November 8, 2006
It is arguably true that the hottest actor, the most accomplished screenwriter and the most ambitious director in contemporary cinema are from Mexico. The trio of actor Gael Garcia Bernal, writer Guillermo Arriaga and director Alejandro Gonzalez Inarritu first came together for 2000’s masterful “Amores Perros.” Arriaga and Inarritu then teamed for 2003’s “21 Grams.” Bernal sat that one out, and instead expanded his reputation with appearances in “Y Tu Mama Tambien,” “The Motorcycle Diaries” and “Bad Education,” all outstanding achievements. (Bernal is currently featured in the worthwhile “The Science of Sleep.”) “Babel,” which reunites the three, stays within the customary structure of multiple, loosely connected narratives, and explores the usual themes of violence, human attractions and extreme situations. But unlike “Amores Perros” and “21 Grams,” “Babel” takes on a bigger chunk of the world. The intertwined plots are set in points from Tunisia to Japan to Mexico, the dialogue is in six languages, and themes of cultural biases and assumptions are added to the pot. “Babel,” which also features Cate Blanchett and Brad Pitt, earned Inarritu best director honors at the Cannes Film Festival.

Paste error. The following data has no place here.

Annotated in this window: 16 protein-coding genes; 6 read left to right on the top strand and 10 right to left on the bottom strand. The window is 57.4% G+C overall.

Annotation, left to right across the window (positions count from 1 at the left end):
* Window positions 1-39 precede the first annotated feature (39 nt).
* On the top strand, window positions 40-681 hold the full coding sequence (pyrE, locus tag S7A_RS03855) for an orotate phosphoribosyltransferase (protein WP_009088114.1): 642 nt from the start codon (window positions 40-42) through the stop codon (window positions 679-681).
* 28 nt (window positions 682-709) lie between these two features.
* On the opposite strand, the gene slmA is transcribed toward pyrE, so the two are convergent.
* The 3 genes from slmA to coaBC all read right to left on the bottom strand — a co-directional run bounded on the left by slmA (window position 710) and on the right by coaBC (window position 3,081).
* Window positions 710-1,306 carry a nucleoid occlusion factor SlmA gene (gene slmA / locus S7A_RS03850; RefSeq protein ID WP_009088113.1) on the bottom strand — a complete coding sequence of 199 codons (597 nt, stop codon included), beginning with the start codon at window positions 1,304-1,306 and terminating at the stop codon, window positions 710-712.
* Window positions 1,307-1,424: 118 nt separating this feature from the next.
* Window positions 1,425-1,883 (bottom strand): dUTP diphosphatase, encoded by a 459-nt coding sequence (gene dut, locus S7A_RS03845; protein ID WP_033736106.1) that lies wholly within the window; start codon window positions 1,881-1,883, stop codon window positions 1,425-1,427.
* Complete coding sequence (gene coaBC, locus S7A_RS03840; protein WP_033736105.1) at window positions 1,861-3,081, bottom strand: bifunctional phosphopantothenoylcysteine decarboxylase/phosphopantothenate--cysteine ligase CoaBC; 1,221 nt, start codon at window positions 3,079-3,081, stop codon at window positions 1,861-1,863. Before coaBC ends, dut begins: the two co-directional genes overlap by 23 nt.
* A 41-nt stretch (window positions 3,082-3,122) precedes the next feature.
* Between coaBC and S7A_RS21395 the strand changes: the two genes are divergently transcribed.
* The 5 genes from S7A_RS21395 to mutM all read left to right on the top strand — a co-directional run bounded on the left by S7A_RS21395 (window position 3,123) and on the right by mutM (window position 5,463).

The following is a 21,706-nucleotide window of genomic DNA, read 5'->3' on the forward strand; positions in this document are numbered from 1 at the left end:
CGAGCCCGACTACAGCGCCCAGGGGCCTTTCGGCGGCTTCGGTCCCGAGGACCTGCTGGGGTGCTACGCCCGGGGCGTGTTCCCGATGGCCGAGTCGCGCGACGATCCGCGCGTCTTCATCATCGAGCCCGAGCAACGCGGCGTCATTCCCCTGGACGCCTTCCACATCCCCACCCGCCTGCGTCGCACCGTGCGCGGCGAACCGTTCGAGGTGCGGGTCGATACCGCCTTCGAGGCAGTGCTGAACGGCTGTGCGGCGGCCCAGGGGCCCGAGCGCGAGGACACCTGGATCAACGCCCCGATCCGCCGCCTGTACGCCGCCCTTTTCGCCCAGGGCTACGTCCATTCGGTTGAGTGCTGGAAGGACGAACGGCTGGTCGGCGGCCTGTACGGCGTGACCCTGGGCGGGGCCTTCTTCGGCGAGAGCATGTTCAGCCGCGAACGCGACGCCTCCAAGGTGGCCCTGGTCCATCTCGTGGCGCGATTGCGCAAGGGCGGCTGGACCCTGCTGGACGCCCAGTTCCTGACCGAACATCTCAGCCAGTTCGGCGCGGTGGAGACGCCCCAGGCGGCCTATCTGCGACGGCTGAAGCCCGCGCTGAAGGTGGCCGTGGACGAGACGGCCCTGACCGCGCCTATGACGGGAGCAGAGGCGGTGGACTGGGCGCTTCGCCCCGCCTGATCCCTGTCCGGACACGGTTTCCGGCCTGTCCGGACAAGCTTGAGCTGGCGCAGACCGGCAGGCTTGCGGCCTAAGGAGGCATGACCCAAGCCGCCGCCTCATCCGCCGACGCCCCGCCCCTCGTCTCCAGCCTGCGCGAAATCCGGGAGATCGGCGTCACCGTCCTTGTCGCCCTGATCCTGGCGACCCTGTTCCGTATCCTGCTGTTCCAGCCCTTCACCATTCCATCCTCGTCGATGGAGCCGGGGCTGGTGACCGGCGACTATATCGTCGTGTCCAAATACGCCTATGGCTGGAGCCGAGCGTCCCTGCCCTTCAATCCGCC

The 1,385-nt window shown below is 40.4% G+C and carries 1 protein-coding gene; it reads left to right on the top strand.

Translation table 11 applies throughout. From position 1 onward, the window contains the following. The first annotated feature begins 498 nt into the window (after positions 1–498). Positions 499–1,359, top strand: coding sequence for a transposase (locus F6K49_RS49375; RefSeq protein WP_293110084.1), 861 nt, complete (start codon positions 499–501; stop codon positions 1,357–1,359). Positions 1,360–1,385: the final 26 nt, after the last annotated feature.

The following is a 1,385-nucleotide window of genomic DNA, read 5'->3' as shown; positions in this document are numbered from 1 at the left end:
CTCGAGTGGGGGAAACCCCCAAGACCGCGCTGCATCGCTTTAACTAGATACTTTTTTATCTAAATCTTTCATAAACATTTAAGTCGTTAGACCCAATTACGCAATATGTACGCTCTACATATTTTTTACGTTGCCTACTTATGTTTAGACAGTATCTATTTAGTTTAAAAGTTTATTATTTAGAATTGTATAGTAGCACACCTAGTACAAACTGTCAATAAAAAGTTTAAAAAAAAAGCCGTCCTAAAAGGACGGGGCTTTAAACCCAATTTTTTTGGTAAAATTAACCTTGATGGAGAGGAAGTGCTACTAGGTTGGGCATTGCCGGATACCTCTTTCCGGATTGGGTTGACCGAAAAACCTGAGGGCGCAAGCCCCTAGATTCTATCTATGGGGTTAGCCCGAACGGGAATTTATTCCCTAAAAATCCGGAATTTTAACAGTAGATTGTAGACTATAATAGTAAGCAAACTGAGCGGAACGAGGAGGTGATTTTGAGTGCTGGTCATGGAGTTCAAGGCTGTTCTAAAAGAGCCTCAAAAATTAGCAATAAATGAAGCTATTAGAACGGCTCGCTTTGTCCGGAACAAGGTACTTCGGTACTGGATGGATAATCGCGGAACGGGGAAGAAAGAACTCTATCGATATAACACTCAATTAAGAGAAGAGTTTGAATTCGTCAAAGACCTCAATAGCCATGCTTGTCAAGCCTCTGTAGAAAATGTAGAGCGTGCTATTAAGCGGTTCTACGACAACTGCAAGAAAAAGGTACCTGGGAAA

Two young singer- songwriters from Massachusetts, Ben Taylor and Sonya Kitchell, have pooled resources in trying to expand their reputations. The two, whose six-week tour lands in Aspen this week, share the bill, share a band and perform on each other’s songs. The catch is that neither seems to be joining forces of necessity. Taylor is the son of James Taylor and Carly Simon, and made a mild splash of his own with the 2005 album “Another Run Around the Sun.” Where that recording was much in line with the folk-rock made by his parents, the 29-year-old has stepped tentatively outside that box with the new EP “Deeper Than Gravity,” which features covers of Macy Gray’s “I Try” and Portishead’s “Glory Box.” Kitchell is just 17, but her star is rising – even without the benefit of famous parents. This spring, Kitchell released her second album, “Words Came to Me,” an effort that recalled the low-key sophistication of Joni Mitchell. Her appearance at Belly Up, backed by her accomplished band, showed that “Words Came to Me” was no miracle manufactured from studio technology. The two play a cabaret-style show at Belly Up Thursday, Nov. 16. Opening is David Saw, a British-born singer-songwriter whose acoustic style could easily round out a trio with Taylor and Kitchell.